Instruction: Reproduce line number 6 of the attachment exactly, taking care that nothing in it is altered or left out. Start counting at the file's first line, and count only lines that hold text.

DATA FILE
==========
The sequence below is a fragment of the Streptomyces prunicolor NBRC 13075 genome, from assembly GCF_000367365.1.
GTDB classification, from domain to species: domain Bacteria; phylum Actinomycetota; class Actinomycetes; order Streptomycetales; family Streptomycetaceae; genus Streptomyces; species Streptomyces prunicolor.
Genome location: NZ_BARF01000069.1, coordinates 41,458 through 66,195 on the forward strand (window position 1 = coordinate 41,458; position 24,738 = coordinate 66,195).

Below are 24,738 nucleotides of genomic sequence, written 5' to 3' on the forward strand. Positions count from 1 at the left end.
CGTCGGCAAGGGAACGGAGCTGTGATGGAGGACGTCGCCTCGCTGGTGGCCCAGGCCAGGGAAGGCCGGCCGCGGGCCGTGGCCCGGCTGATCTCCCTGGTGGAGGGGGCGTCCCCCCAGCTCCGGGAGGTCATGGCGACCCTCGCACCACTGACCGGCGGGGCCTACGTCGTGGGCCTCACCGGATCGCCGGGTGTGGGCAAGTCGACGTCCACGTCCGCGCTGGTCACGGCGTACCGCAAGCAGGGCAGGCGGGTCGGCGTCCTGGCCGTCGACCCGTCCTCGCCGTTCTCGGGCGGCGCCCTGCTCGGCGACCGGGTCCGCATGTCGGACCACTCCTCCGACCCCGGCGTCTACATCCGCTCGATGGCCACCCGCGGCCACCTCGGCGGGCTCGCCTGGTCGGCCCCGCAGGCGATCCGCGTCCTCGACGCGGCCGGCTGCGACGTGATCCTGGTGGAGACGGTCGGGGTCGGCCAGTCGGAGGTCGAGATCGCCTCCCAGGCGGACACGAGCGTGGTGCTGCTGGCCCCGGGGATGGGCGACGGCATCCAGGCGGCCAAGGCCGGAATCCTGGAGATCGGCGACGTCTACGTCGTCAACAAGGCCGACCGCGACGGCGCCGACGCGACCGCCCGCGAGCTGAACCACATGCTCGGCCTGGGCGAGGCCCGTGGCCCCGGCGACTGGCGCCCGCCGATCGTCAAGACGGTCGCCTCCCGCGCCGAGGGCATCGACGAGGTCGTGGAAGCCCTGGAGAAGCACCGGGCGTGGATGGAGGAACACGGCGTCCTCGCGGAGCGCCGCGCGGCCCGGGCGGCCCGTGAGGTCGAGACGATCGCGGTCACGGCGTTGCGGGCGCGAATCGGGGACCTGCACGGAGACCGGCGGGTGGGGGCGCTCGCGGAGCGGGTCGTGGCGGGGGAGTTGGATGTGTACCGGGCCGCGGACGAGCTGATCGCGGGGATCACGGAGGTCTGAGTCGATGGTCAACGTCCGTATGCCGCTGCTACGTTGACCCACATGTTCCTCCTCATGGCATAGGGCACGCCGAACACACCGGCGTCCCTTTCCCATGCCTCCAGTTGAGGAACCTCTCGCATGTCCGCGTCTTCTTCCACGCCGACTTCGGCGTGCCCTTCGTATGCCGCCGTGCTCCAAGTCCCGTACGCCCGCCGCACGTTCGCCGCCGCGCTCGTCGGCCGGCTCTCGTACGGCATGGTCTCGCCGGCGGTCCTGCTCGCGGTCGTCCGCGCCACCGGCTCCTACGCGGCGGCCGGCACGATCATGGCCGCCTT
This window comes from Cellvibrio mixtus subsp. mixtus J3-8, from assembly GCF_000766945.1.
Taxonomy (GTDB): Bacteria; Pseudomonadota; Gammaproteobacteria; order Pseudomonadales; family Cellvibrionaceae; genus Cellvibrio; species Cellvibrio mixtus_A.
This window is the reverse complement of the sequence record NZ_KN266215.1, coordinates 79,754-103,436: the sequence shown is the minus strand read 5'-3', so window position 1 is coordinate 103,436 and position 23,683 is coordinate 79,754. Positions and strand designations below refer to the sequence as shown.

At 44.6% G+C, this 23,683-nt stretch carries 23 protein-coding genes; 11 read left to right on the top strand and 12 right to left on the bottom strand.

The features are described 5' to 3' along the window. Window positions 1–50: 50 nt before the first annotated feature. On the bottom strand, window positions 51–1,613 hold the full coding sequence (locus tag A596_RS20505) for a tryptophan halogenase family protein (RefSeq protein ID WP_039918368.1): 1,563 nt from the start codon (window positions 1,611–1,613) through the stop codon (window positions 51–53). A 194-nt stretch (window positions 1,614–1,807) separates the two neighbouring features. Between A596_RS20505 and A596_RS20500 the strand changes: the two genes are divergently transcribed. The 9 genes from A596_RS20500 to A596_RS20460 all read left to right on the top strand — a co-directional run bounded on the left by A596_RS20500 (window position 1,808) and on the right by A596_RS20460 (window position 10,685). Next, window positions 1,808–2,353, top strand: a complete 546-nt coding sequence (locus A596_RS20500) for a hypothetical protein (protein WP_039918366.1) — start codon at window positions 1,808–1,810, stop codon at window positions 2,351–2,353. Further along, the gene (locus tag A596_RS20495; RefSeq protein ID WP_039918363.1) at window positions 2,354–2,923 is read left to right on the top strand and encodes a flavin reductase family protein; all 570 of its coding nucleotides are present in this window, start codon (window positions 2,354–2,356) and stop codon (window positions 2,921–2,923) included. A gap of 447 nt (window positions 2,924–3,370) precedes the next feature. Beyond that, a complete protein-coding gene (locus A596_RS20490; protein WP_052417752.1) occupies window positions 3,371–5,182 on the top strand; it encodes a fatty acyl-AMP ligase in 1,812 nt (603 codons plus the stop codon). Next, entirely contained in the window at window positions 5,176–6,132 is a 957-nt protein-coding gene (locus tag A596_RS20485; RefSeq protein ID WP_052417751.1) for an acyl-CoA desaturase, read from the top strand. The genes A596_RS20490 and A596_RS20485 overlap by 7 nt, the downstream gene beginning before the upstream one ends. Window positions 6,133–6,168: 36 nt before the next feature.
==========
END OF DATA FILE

This window comes from Cellvibrio mixtus subsp. mixtus J3-8, from assembly GCF_000766945.1.